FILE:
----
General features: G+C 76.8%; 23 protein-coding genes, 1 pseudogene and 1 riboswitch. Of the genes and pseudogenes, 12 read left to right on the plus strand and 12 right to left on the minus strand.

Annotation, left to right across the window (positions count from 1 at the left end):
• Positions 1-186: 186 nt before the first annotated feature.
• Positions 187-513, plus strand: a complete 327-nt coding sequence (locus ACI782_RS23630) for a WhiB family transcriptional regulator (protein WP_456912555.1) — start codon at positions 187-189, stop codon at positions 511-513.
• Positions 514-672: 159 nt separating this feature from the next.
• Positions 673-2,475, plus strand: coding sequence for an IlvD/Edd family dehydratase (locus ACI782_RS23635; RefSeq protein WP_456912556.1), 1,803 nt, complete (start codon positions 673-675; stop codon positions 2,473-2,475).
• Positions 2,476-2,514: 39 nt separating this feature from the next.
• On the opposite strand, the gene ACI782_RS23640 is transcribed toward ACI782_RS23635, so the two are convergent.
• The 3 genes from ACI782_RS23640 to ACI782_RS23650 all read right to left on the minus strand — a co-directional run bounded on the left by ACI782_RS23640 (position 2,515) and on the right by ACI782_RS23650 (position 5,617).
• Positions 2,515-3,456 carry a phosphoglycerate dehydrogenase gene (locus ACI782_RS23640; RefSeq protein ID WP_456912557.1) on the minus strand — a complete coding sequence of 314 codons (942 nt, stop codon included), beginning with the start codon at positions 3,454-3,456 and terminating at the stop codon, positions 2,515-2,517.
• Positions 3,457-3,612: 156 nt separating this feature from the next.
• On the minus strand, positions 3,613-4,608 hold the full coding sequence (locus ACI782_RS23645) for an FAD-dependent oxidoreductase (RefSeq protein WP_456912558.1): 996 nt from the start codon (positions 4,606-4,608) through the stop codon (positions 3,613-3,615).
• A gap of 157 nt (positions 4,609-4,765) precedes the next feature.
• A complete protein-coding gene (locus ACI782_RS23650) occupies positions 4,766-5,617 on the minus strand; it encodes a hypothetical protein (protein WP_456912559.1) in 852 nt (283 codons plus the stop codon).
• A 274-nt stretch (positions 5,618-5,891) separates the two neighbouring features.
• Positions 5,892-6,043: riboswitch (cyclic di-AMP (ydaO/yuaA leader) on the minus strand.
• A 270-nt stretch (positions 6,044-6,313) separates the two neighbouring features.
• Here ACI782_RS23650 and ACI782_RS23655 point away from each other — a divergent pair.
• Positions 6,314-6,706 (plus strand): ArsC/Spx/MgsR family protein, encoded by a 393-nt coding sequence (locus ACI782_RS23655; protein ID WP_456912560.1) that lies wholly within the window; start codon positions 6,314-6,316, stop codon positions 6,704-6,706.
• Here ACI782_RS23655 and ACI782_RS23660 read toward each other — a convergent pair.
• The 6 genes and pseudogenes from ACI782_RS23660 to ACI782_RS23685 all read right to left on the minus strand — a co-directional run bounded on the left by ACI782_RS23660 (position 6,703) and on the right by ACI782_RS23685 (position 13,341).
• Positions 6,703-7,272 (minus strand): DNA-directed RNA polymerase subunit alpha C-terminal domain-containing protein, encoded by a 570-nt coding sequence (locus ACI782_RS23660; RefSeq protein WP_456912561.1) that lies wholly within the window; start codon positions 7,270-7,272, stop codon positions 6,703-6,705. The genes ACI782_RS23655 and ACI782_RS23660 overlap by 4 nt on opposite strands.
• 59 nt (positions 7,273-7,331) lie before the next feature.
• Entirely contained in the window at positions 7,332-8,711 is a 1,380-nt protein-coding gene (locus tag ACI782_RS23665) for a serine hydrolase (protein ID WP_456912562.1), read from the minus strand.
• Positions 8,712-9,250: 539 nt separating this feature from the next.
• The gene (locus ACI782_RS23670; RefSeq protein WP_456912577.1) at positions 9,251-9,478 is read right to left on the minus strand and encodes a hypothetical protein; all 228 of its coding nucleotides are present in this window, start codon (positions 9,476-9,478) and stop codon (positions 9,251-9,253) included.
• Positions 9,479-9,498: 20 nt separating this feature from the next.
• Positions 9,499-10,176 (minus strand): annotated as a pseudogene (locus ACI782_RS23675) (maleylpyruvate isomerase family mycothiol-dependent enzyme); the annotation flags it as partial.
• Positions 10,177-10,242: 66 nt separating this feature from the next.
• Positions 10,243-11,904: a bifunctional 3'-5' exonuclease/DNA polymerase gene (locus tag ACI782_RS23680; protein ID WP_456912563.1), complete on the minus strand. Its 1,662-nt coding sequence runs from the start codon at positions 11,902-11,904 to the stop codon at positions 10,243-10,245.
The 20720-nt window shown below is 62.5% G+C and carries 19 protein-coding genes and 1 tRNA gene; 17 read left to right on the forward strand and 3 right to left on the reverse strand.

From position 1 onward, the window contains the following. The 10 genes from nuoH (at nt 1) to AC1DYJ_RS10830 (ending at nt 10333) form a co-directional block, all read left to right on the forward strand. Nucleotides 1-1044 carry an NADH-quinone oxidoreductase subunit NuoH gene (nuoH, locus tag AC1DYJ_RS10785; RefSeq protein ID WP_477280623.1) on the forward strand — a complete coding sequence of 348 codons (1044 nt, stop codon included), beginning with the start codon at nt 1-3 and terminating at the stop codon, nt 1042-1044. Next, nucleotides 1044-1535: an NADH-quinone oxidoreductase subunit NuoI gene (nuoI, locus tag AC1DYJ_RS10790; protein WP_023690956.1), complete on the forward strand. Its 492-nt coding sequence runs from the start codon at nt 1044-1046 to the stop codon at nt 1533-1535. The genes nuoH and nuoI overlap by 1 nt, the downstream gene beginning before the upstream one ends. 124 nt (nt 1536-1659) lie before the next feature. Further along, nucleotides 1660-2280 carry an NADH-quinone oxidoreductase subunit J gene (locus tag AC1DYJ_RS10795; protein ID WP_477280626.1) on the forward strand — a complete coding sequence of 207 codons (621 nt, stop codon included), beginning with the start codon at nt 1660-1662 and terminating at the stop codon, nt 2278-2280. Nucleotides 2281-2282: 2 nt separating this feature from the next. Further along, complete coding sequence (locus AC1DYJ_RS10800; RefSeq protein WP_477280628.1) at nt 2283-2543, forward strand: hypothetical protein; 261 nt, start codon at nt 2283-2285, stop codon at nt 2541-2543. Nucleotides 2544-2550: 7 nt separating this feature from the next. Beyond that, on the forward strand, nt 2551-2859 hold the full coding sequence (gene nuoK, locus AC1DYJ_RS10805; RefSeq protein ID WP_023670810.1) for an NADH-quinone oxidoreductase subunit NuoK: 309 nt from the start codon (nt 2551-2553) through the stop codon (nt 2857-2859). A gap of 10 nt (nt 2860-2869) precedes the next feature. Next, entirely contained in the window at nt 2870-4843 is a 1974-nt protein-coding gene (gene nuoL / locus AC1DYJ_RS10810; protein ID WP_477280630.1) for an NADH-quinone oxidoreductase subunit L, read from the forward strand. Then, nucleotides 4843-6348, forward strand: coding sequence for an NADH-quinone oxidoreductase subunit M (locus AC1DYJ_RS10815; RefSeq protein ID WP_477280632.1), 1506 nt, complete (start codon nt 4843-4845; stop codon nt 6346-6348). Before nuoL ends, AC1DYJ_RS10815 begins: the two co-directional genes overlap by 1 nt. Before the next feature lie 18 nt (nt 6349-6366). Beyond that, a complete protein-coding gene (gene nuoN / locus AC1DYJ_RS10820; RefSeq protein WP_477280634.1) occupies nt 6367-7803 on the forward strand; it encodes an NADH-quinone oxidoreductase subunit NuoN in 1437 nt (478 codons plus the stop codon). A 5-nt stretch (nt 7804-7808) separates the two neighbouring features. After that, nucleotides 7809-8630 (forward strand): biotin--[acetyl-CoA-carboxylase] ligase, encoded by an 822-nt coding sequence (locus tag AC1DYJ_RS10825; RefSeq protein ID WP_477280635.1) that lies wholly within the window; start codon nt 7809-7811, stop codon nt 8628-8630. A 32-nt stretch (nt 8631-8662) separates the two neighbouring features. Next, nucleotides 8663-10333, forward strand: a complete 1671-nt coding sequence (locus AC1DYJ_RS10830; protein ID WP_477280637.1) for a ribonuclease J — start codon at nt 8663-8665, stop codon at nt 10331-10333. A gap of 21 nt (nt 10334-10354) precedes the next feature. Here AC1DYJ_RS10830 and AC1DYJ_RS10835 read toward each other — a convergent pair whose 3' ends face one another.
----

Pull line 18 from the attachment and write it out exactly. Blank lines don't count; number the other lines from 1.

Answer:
• Here ACI782_RS23650 and ACI782_RS23655 point away from each other — a divergent pair.